Franklin Chang Díaz
In 1957, Franklin’s mother told him that Russians had launched the first man-made satellite to orbit the earth, Sputnik 1. Many children growing up during the Cold War era longed to be astronauts. The seeds of inquisitiveness and adventure were sprouting in six year-old Franklin. Captivated by Sputnik and the birth of space exploration, Franklin thought humans would someday travel to other planets and he wanted to be one of those explorers. He played that he had his own rocket ship with cousins and friends as crew. His rocket was a large cardboard box where they would lie back and have countdown and blast off.
In addition to having a blast as a child growing up in Costa Rica, Franklin was a stellar student. After completing high school Franklin immigrated to Hartford, Connecticut where he repeated the last year of high school to improve his English language skills. He then attended the University of Connecticut to earn his Bachelor of Science in mechanical engineering. In 1977, Franklin completed his Doctor of Plasma Physics at the Massachusetts Institute of Technology. Franklin worked on fusion technology and rocket propulsion for his graduate research.
In 1980, Franklin was selected by the National Aeronautics and Space Administration (NASA) as an astronaut candidate. In 1986 Franklin’s dream came true making his first space flight aboard the Columbia Space Shuttle mission. Later flights included the Atlantis mission which launched the Galileo craft that explored Jupiter in 1989, and the Endeavour from which he performed three spacewalks to repair a robotic arm of the International Space Station.
A veteran of seven Space Shuttle missions, Franklin, along with Jerry L. Ross, holds the world record for the most space flights. Franklin conducted several experiments in space on the Earth’s ozone layer and ice formation in space. Franklin was the director of the Advanced Space Propulsion Laboratory at the Johnson Space Center from 1993 to 2005. Franklin Chang Díaz is the only Latin American to have triumphed in space, and was the highest ranking Latin American in NASA. He retired from NASA in 2005.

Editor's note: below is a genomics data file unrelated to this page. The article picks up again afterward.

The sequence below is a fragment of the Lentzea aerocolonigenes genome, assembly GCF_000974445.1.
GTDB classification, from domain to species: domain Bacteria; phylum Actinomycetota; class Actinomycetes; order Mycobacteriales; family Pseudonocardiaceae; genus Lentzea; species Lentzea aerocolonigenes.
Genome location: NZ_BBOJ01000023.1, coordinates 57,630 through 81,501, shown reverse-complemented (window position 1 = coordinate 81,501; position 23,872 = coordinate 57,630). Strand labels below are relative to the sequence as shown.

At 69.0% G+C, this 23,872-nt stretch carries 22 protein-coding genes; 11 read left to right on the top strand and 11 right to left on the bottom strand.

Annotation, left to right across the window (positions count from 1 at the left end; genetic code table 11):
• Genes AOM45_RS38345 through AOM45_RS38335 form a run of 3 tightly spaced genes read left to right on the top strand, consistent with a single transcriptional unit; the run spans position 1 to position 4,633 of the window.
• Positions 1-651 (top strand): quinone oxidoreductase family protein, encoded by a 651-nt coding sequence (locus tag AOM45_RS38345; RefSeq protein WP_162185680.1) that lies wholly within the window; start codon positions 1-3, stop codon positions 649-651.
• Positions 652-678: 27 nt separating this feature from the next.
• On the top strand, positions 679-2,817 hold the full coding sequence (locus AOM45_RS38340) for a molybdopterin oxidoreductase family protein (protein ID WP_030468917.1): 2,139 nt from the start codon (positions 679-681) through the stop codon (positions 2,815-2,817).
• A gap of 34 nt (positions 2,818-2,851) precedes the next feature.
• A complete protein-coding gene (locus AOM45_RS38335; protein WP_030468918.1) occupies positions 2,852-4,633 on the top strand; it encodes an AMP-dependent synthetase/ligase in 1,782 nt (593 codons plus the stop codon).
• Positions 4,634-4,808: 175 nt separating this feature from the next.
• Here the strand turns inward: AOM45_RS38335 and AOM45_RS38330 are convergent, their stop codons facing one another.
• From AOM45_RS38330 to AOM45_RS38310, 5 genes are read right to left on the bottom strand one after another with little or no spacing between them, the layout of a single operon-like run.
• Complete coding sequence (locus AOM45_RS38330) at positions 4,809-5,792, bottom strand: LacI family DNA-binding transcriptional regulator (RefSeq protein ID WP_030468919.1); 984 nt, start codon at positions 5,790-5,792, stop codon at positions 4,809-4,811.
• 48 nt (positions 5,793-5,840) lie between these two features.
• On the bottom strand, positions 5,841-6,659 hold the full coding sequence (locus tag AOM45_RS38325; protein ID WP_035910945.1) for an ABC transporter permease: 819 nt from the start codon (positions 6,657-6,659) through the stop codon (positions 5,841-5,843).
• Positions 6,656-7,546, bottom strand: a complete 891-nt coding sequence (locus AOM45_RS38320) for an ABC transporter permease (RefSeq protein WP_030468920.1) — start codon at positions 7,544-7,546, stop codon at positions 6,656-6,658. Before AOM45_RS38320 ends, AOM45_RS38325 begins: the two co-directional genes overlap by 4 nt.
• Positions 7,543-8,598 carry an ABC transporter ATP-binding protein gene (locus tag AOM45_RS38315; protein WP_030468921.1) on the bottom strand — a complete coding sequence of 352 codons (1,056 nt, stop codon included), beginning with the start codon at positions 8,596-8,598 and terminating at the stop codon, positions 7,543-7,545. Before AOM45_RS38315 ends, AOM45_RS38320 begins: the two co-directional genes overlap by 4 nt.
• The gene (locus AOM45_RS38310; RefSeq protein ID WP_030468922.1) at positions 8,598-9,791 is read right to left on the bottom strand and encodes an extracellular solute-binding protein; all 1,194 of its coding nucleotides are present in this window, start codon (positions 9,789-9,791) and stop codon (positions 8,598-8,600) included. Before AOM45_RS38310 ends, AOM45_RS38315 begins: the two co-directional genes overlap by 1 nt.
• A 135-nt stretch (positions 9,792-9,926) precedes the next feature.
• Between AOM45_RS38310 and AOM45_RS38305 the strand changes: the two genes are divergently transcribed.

Not one to rest on his laurels, after retiring from NASA, Franklin founded the Ad Astra Rocket Company in Guanacaste, Costa Rica which is dedicated to plasma rocket propulsion technology. His years of research have produced the Variable Specific Impulse Magnetoplasma Rocket (VASIMR) a propulsion device for use in space which has the potential to take a manned rocket to Mars in 39 days. He says, “I believe that the VASIMR will revolutionize space travel. Right now, every satellite that we launch into space goes on a one-way trip…once it runs out of fuel, that satellite is dead. The VASIMR engine will make it so that we have round-trip capability. It also provides a great increase in the amount of impulse we can get from an engine…Eventually, we'll be able to say, ‘Today, I'm going to go visit the moons of Jupiter, and I will be back in a couple of months.’ We'll be able to do everything within a reasonable time frame.” Amazing!
Franklin is also very active in raising awareness about climate change and environmental protection. In 2012 he made the movie Odyssey 2050 aimed at educating and motivating young people about environmental issues. Franklin is very involved with Costa Rica's children and youth, because he knows that they will be able to realize their dreams as well. Franklin’s life and work are devoted to ensuring a finer future for humanity.
A living legend, Franklin Chang Díaz is not only the first Costa Rican astronaut, but one of the most prominent astronauts and scientists in the world. His unparalleled success in space missions is evenly balanced with his achievements and discoveries in the laboratory. The little six-year-old boy who watched the sky from the top of a mango tree dreaming of space travel and its wonders achieved those dreams through dedication curiosity and hard work.
Check out the forum to see some of Franklin's honors and awards. Also get the link for his movie Odyssey 2050.
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